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Feb 15, 2019

More Library Databases

February 15, 2019

Bob Larson, LCGS Education Chair, recently wrote about using free library databases.  Bob’s coverage of several library databases such as Ancestry.com and Heritage Quest was excellent, and it reminded me of other databases that are also available through public library websites.

The Poudre River Public Library District offers a couple of useful databases that are worth checking out if you have ancestors from the Fort Collins area.  One offers full-text content of the Fort Collins Coloradoan from 1999 to the present.  The other is a link to maps and burial records for Grandview and Roselawn Cemeteries; this database contains burials from the cemeteries’ inceptions until the present. Both can be accessed from home with a library card.

As Bob mentioned, it’s possible to get a library card to non-local libraries in Colorado by using a Colorado driver’s license. A Denver Public Library (DPL) card is definitely worth having since the library offers several databases of value to genealogists.  My favorite is America’s Obituaries and Death Notices. It contains obituaries from newspapers from all over the U.S. and covers the period from the 1980s through the present.  With the popularity of DNA testing, many genealogists are interested in tracing forward from their ancestors to living descendants to find potential cousins who might be willing to test or to find distant cousins who might know more about the family’s history.  The obituaries in this database can help fill in information on the more recent generations who are often difficult to access in other databases.

Another great database at DPL is the New York Times Historical Backfile, available from ProQuest.  This database contains full-text content from the New York Times from 1851 to three years before the current year.  Even if you have no one in your family tree who ever lived in New York City, this is a wonderful way to read articles that give contemporary reports of major historical events such as wars, natural disasters, elections, etc. These articles can give insight into what was going on in the country that might have impacted an ancestor’s life.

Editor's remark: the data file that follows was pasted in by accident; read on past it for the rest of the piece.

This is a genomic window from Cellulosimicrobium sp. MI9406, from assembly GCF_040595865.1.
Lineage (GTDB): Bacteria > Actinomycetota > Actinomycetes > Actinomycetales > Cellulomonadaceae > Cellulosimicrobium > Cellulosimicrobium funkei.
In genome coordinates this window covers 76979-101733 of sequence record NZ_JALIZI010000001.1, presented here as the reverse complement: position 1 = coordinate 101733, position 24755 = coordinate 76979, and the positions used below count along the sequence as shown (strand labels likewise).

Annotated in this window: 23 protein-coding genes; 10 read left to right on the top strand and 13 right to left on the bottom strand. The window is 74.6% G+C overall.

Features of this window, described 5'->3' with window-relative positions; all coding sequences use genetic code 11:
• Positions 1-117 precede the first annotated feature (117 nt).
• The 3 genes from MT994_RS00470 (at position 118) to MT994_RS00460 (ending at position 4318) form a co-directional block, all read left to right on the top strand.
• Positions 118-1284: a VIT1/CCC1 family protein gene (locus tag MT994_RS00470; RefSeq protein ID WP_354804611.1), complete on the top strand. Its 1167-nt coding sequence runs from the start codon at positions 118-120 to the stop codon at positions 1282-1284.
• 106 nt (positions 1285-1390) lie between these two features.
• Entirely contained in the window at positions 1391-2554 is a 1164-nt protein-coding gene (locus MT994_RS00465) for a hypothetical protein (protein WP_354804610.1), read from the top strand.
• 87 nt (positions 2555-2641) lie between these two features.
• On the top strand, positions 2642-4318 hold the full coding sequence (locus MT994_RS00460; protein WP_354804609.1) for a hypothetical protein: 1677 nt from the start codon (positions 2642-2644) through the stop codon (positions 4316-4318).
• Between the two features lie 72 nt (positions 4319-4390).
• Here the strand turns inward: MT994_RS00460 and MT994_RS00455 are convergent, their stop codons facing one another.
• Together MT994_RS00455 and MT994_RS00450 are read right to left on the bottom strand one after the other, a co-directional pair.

Even more interesting, if an ancestor arrived through the port of New York City, the daily column Marine Intelligence is useful since it listed every ship that arrived and departed from the harbor and gave a brief summary of the conditions of the voyage for those ships arriving at the harbor.  This can include things such as close encounters with icebergs, extremes of weather during the voyage and other events such as unexpected deaths onboard.  Plus, the daily newspaper will detail exactly what the weather conditions were on the day your ancestor arrived.  Both the New York Times and the obituary database are available, for free, with a DPL library card.  They can be found on the Denver Public Library website under the tab labelled “Research” by clicking the tab labelled “Databases A to Z.”

Don’t forget to check out the websites of the local libraries in the towns where your ancestors lived, as well.  If you don’t know the name of the local library, just Google the town or county to find the exact name.  Virtually all libraries have a website now, and those websites can contain a wealth of information.  Even the smallest libraries often have databases containing local obituaries, local county or city directories and even vital statistics such as death and marriage records.  Many of these databases are free and don’t even require a library card.  If they do, try making a telephone call to see whether there is a way to access the databases, even if you don’t qualify for a library card.  I have found that many libraries, especially the ones in smaller towns, are willing to help you find the information you need.

Although the big databases such as Ancestry.com and FamilySearch.org contain a lot of information, don’t overlook smaller, more local, sources.  These resources can contain the information that you’ll find nowhere else.

Carol Stetser
Researcher/Director-at-Large

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